much for that myth--the cynical distortion that
has become conventional wisdom in many circles.
During the presidential campaign of 2000, it started
going around that Texas Gov. George W. Bush, then
the leading Republican candidate, had significant
gaps in his military record.
that Bush failed to report for duty for an entire
year toward the end of his hitch with the Texas
Air National Guard.
short version: In May 1968 the silver-spoon son
of a U.S. congressman jumped to the top of a long
waiting list despite mediocre scores on his pilot-aptitude
test and was allowed to enlist in the Guard, a
common way to avoid being drafted into combat
May 1972 he sought a transfer from Houston, where
he flew F-102s on weekends, to a unit in Montgomery,
Ala. There, he worked on the U.S. Senate campaign
of a friend of his father's and, records indicate,
blew off his military obligations.
failed to take his annual flight physical in 1972
so Guard officials grounded him, the story went.
He never flew again and received an early discharge
to go to graduate school. His final officer-efficiency
report from May 1973 noted only that supervisors
hadn't seen him or heard from him.
campaign biography obscured or misrepresented
these details. In the summer and fall of 2000,
his spokesmen offered various and evolving explanations
for what Democrats said represented a far bigger
"character issue" than any of the windy exaggerations
of their candidate, Vice President Al Gore.
he is elected president, how will he be able to
deal as commander in chief with someone who goes
AWOL, when he did the same thing?" Nebraska Sen.
Bob Kerrey said to the Boston Globe, where veteran
investigative reporter Walter V. Robinson, a former
Army intelligence officer, wrote several major
stories on the subject. "This stinks."
but like Bush at the end of his hitch, it didn't
fly. A search of all news publications and programs
archived in the LexisNexis database for the last
seven months of the 2000 campaign found 114 stories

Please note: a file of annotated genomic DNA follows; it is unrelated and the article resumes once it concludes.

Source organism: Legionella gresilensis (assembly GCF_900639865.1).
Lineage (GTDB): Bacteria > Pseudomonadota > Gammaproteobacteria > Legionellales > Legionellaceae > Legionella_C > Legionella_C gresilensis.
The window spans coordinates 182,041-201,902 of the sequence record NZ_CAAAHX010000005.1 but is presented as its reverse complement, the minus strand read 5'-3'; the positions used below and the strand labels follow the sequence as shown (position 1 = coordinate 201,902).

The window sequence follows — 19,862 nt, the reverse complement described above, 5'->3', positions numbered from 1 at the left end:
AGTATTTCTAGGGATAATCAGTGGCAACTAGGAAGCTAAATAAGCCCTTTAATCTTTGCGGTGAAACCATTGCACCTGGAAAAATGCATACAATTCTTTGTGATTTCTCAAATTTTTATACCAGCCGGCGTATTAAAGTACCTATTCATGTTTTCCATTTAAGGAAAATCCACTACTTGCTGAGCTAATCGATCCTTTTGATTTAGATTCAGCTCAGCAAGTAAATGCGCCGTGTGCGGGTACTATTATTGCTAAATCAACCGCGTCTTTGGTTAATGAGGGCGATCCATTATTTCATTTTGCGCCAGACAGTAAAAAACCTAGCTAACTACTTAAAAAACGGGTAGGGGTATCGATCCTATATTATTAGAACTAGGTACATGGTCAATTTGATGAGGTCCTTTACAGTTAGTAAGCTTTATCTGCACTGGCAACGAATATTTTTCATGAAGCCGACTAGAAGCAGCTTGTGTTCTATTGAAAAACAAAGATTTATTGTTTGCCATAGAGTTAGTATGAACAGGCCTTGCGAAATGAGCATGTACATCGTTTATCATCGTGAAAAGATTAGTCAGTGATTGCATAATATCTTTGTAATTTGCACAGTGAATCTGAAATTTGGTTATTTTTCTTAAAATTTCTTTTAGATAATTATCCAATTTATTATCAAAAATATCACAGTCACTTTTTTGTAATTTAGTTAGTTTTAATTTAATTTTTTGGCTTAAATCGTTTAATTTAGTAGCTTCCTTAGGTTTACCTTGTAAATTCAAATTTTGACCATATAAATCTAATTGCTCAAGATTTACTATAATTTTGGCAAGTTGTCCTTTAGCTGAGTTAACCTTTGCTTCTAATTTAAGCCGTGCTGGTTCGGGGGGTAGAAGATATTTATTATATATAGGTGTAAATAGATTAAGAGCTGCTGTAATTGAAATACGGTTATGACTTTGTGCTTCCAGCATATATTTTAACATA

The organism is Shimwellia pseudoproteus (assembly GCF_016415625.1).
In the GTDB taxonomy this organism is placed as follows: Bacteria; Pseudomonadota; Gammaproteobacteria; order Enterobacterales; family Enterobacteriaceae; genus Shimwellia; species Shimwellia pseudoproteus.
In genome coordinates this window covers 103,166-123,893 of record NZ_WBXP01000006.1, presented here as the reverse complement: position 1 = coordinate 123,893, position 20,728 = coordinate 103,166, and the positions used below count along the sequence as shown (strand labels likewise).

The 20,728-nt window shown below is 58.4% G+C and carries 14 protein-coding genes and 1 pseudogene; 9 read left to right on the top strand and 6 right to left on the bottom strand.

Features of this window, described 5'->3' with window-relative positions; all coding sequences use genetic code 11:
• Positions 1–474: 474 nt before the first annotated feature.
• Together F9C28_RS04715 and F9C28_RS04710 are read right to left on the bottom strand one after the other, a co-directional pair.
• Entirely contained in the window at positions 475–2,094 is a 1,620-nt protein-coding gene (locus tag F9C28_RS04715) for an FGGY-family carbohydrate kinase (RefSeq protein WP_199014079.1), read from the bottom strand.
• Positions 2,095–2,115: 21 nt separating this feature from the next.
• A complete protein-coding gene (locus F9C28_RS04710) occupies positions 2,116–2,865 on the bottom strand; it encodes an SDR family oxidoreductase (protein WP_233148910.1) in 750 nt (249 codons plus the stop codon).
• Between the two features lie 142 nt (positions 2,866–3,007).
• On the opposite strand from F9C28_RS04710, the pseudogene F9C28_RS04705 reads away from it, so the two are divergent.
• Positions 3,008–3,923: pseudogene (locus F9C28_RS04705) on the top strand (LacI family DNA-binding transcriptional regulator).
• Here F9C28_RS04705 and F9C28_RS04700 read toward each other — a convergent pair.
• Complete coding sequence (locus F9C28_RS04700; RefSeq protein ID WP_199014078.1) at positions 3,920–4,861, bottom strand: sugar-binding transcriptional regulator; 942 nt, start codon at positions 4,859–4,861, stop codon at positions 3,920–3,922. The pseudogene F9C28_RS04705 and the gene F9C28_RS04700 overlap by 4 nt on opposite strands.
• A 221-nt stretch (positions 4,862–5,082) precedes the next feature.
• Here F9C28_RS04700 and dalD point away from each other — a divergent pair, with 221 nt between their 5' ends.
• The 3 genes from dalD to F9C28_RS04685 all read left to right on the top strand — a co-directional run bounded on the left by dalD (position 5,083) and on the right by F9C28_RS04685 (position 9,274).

referencing Bush, the Texas Air National Guard
and Alabama. Over that same span, nearly 10 times
that many stories--1,076 to be exact--referenced
Al Gore and the expression "invented the internet,"
an allusion to the bogus charge then haunting
Gore that he had wildly inflated his role in the
"Bush AWOL?" story appeared in this newspaper
and was based on good reporting and still-unanswered
questions. It faded away--a scant 14 mentions
in the database for all of 2001 and 2002 due to
the age of the allegations, the lack of any new
developments and the urgency of current events.
week, though, the president all but wore a "Kick
Me!" sticker on the back of his flight suit when
he decided to land on the deck of the USS Abraham
Lincoln in the co-pilot's seat of an S-3B Viking
the derisive merriment in the columns and on the
chat shows if former President Bill Clinton revived
the skirt-chasing issue by touring a sorority
house or if Gore delivered a lecture to the engineers
at Netscape Communications Corp. Think of the
snickering and the sardonic rehash of history.
for Bush in flyboy attire, a discreet silence.
The only voices I encountered raising this issue
were David Corn in the Nation; Newsday columnist
Jimmy Breslin, who asked, "Tell me if you ever
heard of anybody with as powerful a resistance
to shame as Bush"; and talk station WLS-AM's token
progressives Nancy Skinner and Ski Anderson, who
spent a full hour Sunday afternoon savoring the
irony of it all.
was no relentless examination of the damning timeline
on cable news outlets, no interviewing the commanders
who swear Bush didn't show up where he was supposed
to, no sit-downs with the veterans who have offered
still-unclaimed cash rewards to anyone who can
prove that Bush did anything at all in the Guard
during his last months before discharge.
much for the cynical distortion that has become
conventional wisdom in many circles. So much for
the myth of the "liberal media."
© 2003, Chicago Tribune
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